‘God is a Spirit: and they that worship Him must worship Him in spirit and in truth.’
It is impossible to imagine a subject that more intimately affects the daily life of every one of us. I think we shall best get hold of it if we first study on general principles the sacred office of the Holy Spirit in all true worship.
I. Let us begin, then, with the office of the Holy Spirit in all Scriptural worship.—In order to see this clearly, we must bear in mind three most important truths.
(a) True worship is the worship of the living God, of Him of Whom our Lord declares, ‘God is a Spirit.’
(b) A second great principle is that true worship is the act of the inner man.
(c) A third essential to spiritual worship is that it must be through our Lord and Saviour Jesus Christ.
II. Now let us turn to the application of these general principles to public and private worship.—In one respect there is a great difference between the two, viz. in this, that in our private devotions we can have much greater liberty than we can in our public worship. But in public worship we must have a form. Whether that form is carefully prepared beforehand, or constructed at the time by any one individual, it is equally a form, and without some such form it is perfectly impossible that a thousand persons should unite in worship.
(a) The use of form, arrangement, or order, is not necessarily opposed to the movement of the Spirit.
(b) But we may go a step further, and we shall find that order or arrangement may not only not hinder but may greatly help the soul in the reception of the work of the Holy Spirit.
(c) But though it is clear that external arrangements may greatly assist our spiritual worship, it is of the utmost importance that we should never for one moment forget that they are utterly powerless in producing it, and that the Holy Ghost is the author of all acceptable worship in public and in private.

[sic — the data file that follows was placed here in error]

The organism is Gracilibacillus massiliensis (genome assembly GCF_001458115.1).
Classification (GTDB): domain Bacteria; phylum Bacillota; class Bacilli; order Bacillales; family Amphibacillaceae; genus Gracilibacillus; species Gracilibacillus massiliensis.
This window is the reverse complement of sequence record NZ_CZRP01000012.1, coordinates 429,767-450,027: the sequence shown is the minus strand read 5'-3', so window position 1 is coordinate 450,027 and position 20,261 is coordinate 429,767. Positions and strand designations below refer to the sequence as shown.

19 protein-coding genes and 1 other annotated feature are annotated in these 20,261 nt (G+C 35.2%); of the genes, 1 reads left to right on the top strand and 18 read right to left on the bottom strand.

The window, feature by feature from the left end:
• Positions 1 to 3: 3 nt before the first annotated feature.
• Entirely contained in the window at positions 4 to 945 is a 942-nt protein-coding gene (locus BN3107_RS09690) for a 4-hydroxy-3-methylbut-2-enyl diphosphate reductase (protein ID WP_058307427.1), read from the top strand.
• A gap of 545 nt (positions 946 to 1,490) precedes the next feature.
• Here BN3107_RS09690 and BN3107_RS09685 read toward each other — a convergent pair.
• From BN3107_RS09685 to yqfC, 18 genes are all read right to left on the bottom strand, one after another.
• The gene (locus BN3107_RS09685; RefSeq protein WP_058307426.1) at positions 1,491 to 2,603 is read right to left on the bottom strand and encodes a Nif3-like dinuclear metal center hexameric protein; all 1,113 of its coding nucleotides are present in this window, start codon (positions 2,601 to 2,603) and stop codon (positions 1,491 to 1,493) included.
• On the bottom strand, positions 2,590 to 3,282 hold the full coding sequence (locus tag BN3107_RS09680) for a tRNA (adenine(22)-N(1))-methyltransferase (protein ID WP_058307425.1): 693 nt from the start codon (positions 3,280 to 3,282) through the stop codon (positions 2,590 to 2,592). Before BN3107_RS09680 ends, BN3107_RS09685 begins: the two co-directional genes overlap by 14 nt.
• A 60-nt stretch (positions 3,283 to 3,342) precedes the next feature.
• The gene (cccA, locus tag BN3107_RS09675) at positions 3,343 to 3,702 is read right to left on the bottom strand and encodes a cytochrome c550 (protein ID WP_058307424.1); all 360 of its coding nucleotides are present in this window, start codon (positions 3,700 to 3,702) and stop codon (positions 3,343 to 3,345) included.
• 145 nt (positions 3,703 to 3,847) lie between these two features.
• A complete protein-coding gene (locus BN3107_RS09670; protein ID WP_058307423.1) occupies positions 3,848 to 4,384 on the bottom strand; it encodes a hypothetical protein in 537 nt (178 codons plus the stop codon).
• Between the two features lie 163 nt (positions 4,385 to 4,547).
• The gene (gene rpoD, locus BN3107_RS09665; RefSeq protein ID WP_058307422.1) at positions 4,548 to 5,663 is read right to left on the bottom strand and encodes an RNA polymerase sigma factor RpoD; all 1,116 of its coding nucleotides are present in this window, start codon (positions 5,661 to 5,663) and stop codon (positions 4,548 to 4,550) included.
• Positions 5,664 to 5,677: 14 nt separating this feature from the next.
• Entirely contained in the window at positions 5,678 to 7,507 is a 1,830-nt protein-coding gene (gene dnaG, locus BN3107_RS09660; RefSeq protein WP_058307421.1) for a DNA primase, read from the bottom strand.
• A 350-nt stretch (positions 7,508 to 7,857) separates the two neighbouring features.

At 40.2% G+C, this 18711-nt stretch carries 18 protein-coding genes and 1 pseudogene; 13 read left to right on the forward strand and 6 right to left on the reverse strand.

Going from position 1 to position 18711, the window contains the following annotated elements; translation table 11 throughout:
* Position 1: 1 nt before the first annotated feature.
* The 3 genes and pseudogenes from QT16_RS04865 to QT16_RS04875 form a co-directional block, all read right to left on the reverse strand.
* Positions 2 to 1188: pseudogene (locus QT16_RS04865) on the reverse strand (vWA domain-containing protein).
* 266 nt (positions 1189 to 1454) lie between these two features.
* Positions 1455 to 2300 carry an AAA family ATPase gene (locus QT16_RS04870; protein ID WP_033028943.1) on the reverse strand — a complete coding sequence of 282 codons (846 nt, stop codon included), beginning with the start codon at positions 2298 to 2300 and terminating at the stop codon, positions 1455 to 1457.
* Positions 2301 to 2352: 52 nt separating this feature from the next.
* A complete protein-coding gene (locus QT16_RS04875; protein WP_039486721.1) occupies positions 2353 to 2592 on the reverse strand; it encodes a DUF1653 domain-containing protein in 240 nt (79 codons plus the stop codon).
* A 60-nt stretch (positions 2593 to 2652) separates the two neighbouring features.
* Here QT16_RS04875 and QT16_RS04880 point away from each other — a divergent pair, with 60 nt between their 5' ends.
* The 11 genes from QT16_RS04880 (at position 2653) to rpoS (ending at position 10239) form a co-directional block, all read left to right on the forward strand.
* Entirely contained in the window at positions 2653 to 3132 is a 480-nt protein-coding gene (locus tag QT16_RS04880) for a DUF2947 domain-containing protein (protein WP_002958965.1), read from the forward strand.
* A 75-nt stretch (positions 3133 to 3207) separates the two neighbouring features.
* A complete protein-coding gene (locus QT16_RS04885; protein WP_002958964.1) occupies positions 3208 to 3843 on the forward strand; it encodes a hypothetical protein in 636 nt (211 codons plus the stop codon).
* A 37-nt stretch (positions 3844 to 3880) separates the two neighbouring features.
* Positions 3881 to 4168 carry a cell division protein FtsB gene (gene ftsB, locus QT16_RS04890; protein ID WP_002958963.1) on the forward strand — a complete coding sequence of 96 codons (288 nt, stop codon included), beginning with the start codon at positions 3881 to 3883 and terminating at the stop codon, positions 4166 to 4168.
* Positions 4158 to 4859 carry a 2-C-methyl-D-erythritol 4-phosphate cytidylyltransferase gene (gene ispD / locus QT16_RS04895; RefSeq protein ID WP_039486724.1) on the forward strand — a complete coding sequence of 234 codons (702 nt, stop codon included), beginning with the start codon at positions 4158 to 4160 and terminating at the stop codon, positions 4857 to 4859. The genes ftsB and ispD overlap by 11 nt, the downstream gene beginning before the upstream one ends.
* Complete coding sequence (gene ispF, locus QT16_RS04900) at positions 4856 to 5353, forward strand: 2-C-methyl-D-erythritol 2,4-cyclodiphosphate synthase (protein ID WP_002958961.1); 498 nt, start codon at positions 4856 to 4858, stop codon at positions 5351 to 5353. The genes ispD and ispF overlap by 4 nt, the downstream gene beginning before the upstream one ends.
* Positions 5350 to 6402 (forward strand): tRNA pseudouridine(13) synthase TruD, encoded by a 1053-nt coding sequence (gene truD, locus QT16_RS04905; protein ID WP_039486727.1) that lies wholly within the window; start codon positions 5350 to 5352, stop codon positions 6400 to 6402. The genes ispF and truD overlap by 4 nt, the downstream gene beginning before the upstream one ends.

Rev. Canon Edward Hoare.
‘We all seek to have our worship, both public and private, full of faith, full of love, full of deep humiliation, full of praise, and full of thanksgiving; and in order to have this, let us earnestly resolve never to be satisfied with any mere animal impression, but seek rather to be full of the Holy Ghost and power. Let us take good care that everything shall be in beautiful order: the church clean and in good repair; the music good, though not too elaborate; the singing spirited; and the prayers intelligently prayed. But when we have done all, let us remember that the fire must come from God; let our prayer be, “Breathe, oh! breathe upon us that we may live”; and let us look for such a manifestation of the Holy Spirit’s mighty power, that man, and all that man can do, may disappear and be forgotten in the all-absorbing presence of the invisible God.’
Our religion is a true religion, a deep religion, a high religion, a wide religion, in proportion as it grasps more and more firmly the spiritual aspect of religion—as it recognises more fully that the highest revelation, the revelation which gives light and force to natural religion, and to historical religion, is spiritual religion.
Let me illustrate the value of this truth by taking a few obvious instances.